That’s where Trump is headed. He will argue Hillary sold out to win sympathy, while helping Bill cover up his transgressions and throwing his sexual partners, willing and perhaps not, under the bus before backing over them several times. It will hurt her already bad favorability ratings. When Trump went there for a few minutes in January, her numbers quickly moved down.
But that isn’t enough to get people to vote for The Donald, especially those who think he’s working for an induction in the Misogyny Hall of Fame. It will create a pox on all your houses attitude among voters. Persuadable voters need an emotional reason to actually pick Trump instead of saying screw you both.
Enter our protestors, sure to show up often from here out. It’s not hard to see how Trump can fire up emotions on all sides. After all, it’s his MO. Some of it is strategic. Some of it is Trump being Trump. No two people agree on the distribution percentage.
He’s going to need almost every less educated white male over 30 to vote for him if he wants to win places like Ohio and Pennsylvania. Without those states, he’s going to lose, probably badly. Many of these guys have already voted for Trump in the primaries. But some picked Bernie.
We’ve already heard Trump shout out to Sanders voters. He’s accused the Democratic establishment of rigging their system to exclude him. He’s (self-servingly) suggested a third party run for the Bern. This isn’t going to get the multicultural millennials who make up a large part of his voting base to suddenly go Trump.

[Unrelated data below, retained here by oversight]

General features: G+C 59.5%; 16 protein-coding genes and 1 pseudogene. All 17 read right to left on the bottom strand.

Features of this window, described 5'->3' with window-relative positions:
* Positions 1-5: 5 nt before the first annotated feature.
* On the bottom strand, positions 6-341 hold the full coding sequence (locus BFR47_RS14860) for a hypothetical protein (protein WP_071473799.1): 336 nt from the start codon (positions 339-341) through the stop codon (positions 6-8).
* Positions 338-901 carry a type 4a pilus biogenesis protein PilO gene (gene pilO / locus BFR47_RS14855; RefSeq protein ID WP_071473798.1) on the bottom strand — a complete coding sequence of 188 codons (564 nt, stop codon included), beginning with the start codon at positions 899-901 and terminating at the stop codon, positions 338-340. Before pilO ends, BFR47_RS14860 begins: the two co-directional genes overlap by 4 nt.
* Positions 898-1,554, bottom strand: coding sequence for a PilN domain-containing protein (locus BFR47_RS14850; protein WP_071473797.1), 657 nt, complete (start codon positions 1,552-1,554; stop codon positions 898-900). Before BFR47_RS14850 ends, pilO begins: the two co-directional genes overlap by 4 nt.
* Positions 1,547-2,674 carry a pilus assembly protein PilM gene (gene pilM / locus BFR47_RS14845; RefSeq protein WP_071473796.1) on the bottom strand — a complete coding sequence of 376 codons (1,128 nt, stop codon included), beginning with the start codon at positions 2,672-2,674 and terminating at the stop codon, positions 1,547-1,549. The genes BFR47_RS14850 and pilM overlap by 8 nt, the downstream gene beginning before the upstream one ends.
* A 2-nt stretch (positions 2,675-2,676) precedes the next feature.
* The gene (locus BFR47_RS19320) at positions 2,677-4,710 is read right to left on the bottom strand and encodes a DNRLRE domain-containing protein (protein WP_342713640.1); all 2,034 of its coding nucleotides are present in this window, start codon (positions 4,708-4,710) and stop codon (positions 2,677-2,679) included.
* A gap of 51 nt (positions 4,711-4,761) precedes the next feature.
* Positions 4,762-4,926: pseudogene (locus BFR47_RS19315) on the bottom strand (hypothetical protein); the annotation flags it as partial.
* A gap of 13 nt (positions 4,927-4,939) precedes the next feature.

But Bernie also got plenty of votes from less educated 52-year-old white guys who are nonaffiliated or registered Independents. These guys don’t like Trump very much or they would have picked him already. But they also don’t like Hillary. These are the voters Trump needs to convert to make his math work.
They already passed on Hillary once. Having unruly protestors block Trump’s entrance to a hotel because they want to prevent him from speaking won’t go over well. Burning American flags, not the best. More than anything, Trump has received endless benefit from having the right enemies.
When Jeb Bush and Lindsey Graham regretfully endorsed Cruz, that helped Trump with any GOP voter who was willing to consider him. Reince Priebus trying to explain delegate math. Good for Trump. Protestors who don’t look patriotic and are trying to restrict his ability to speak. Best of all.
Trump isn’t going to convince the voters who already view him somewhat unfavorably that he’s out for them and completely trustworthy. But, having the right enemies will move this block of voters in his direction. It doesn’t guarantee a Trump victory. He needs a few other things to fall into place.
Only four weeks ago, few thought Trump would get his delegates by the end of voting. Now the math is in his favor. We should not assume he can’t win a general election. As in the primary, his biggest asset is the flawed opposition. Following closely behind are his enemies. If California protests were a view of the fall campaign, he has a real chance.